Tuesday, August 31, 2004

The Children of Lir - extract

'One day, from their island home of Inish Glora, the children were awakened by a strange sound. It was the ringing of a bell. It was rung by a holy man, a follower of Patrick, who had built a little church on a nearby island. The bell called him to pray each morning and evening. The swans realized their exile was over. They flew to the church and were welcomed by the Christian. From their singing he guessed that they must be the children of Lir, whose story had become legendary. "Your ordeal is over," he said. "A new religion of love has come to Ireland. Through it you will be freed."'

Teachers' Day celebrations, eh? Not much happened this time. Cards went to a lot of teachers, 's all I can remember, wot. Fingers are tired. Can't type much more.

Saturday, August 21, 2004

Girl From The North Country -- Bob Dylan

Well, if you're travelin' in the north country fair,
Where the winds hit heavy on the borderline,
Remember me to one who lives there.
She once was a true love of mine.

Well, if you go when the snowflakes storm,
When the rivers freeze and summer ends,
Please see if she's wearing a coat so warm,
To keep her from the howlin' winds.

Please see for me if her hair hangs long,
If it rolls and flows all down her breast.
Please see for me if her hair hangs long,
That's the way I remember her best.

I'm a-wonderin' if she remembers me at all.
Many times I've often prayed
In the darkness of my night,
In the brightness of my day.

So if you're travelin' in the north country fair,
Where the winds hit heavy on the borderline,
Remember me to one who lives there.
She once was a true love of mine.

Thursday, August 19, 2004

We Can Rule You Wholesale

We can rule you wholesale is the national anthem of the fictional city state of Ankh-Morpork in the Discworld series of fantasy novels by Terry Pratchett.

It was not written by a native Ankh-Morporkian, but by the visiting vampire Count Henrik Shline von Überwald (born 1703, died 1782, also died 1784, 1788, 1791, 1802, 1804, 1807, 1808, 1821, 1830, 1861, finally staked 1872). His inspiration came from his observations that Ankh-Morpork's chief means of defence was not warfare but corruption, bribery and mercantile tactics, since most the weapons used against the city were actually made there in the first place.

The anthem is particularly noteworthy for being the only one that has a second verse officially constisting of incoherent muttering. Count von Uberwald had also made the observation that any group of people singing their country's national anthem never remembers how the second verse goes anyway, so he decided to make things easier for Ankh-Morpork.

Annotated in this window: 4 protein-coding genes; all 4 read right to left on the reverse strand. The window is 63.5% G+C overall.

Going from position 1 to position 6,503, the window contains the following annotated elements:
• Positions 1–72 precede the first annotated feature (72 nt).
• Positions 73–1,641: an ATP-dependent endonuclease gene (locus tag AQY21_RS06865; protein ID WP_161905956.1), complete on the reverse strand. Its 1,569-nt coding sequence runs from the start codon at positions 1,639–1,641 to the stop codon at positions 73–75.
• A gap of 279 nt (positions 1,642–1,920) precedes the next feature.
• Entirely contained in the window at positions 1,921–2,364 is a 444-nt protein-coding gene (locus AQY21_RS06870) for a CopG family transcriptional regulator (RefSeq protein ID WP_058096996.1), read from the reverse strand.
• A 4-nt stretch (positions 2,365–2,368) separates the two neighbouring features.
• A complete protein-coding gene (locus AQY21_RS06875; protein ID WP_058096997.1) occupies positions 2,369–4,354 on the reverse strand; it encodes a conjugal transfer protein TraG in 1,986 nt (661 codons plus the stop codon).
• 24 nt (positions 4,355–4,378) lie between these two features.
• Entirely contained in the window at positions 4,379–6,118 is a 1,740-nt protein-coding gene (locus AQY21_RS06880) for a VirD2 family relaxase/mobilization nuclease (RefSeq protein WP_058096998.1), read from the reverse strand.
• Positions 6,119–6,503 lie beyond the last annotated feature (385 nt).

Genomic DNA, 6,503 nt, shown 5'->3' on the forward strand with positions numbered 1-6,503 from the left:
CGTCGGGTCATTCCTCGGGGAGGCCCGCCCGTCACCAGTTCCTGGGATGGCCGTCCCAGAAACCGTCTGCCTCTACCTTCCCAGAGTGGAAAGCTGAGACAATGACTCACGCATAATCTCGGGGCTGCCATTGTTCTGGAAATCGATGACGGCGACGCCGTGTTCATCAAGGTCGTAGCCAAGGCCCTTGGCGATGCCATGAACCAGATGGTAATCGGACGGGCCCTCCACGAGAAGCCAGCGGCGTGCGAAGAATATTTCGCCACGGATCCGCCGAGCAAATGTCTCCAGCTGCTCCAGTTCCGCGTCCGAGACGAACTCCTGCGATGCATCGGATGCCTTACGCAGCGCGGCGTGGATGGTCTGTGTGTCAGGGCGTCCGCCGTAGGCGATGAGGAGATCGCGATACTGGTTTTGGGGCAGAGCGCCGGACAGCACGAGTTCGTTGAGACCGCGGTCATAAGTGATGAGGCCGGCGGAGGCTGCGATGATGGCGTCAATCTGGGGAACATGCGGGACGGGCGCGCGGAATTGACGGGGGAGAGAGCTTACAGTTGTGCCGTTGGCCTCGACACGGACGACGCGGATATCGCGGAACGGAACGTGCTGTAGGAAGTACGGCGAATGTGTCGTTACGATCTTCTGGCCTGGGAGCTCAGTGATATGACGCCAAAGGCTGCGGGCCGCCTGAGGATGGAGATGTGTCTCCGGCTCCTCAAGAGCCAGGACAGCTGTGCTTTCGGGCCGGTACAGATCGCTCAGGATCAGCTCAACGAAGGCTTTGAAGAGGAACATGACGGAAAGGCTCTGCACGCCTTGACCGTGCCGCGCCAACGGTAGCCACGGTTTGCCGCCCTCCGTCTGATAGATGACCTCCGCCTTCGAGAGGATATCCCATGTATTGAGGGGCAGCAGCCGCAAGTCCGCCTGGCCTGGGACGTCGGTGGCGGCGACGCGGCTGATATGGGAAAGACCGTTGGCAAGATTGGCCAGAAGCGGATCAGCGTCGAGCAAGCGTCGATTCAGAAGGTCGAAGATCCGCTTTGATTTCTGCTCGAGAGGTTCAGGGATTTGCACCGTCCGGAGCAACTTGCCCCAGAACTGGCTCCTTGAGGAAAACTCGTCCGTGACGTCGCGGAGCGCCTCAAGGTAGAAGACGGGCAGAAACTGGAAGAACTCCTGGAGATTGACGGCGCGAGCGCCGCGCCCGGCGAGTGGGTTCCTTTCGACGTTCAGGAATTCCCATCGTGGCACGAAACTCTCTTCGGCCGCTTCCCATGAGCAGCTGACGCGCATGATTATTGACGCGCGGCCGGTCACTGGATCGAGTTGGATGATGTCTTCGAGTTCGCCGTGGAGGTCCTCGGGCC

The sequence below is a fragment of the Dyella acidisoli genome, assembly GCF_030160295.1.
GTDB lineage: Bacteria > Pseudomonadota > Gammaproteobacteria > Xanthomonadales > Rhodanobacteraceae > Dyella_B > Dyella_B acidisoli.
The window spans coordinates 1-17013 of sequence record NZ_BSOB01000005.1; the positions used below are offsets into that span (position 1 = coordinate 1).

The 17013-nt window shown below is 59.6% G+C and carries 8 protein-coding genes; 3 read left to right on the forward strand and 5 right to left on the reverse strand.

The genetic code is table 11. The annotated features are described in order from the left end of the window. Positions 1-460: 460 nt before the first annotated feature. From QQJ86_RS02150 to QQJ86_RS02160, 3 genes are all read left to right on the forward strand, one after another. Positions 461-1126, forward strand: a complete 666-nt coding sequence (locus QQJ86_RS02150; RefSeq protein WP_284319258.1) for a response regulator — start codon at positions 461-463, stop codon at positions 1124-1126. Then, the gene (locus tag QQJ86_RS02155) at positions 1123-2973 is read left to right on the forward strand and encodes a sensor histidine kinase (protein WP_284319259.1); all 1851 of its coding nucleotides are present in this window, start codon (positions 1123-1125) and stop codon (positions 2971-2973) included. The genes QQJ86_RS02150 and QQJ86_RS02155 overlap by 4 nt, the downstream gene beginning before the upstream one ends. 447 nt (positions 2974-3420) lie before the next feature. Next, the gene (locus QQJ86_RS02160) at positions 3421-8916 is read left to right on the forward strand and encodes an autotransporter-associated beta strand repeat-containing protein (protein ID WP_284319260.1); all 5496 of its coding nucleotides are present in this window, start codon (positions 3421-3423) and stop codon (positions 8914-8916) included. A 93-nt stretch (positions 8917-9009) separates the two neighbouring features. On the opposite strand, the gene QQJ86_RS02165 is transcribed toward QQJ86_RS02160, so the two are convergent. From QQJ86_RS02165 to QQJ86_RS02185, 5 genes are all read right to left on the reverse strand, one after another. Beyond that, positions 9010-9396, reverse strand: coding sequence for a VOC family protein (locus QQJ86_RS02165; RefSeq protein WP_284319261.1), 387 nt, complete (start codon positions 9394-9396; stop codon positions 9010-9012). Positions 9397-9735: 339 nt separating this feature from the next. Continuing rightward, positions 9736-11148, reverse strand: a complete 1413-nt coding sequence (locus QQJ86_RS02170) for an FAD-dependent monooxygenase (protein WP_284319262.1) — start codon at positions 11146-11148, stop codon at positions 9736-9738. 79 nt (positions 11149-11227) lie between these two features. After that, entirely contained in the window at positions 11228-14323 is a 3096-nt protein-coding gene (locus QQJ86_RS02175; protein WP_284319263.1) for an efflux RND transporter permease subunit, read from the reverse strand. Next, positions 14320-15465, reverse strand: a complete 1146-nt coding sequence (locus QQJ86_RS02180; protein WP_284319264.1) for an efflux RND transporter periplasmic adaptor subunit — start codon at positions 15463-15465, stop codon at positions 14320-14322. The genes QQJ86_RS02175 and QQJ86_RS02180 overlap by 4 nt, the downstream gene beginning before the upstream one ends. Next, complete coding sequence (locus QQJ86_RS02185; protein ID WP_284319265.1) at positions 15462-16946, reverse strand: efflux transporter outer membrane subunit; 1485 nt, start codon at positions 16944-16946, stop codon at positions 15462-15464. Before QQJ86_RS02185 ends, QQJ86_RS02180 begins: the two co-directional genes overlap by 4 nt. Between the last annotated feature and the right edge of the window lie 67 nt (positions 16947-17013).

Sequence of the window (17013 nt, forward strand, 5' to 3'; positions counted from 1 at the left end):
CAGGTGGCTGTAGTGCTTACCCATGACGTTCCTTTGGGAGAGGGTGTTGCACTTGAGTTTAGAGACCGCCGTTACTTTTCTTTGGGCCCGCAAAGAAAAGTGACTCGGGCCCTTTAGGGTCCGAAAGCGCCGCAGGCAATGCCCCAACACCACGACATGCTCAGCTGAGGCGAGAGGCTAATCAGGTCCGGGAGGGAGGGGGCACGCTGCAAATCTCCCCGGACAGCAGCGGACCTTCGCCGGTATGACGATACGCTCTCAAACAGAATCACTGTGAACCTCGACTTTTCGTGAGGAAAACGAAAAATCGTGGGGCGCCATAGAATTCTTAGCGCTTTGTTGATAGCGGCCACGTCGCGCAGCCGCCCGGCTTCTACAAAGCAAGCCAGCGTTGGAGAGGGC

In formal occasions, the anthem is supposed to be performed by a large soprano singer wearing a sheet and holding a torch in one hand and a fork in the other.

"When dragons belch and hippos flee
My thoughts, Ankh-Morpork, are of thee
Let others boast of martial dash
For we have boldly fought with cash
We own all your helmets, we own all your shoes
We own all your generals - touch us and you'll lose.
Morporkia! Morporkia!
Morporkia owns the day!
We can rule you whoselsale
Touch us and you'll pay.

We bankrupt all invaders, we sell them souvenirs
We ner ner ner ner ner, hner ner hner by the ears
Er hner we ner ner ner ner ner
Ner ner her ner ner ner hner the ner
Er ner ner hner ner, nher hner ner ner (etc.)
Ner hner ner, your gleaming swords
We mortgaged to the hilt
Morporkia! Morporkia!
Hner ner ner ner ner ner
We can rule you wholesale
Credit where it's due."

The final part of the anthem is usually sung much louder than the rest of the second verse, since the singers want to show they know the words...

The anthem was actually written in 1999 by Pratchett (words) and Carl Davis (music), for the BBC Radio 3 programmme The Music Machine. It was performed by the BBC Scottish Symphony Orchestra and the soprano was Clare Rutter. It was also performed at that year's Proms by the Prommers' Orchestra and Chorus.

-- from wordiq.com

Dunmore Cave is up and running!

There always seems to be a sense of uneasiness when I create a new, brand new, blog. Writer's block comes where it is most unlikely to strike me in THE FIRST ENTRY. I herefore name this phenomenon "The First Day in Dunmore Cave Syndrome" and declare it unique to ME. If you suffer from the same thing you'll have to find your own name.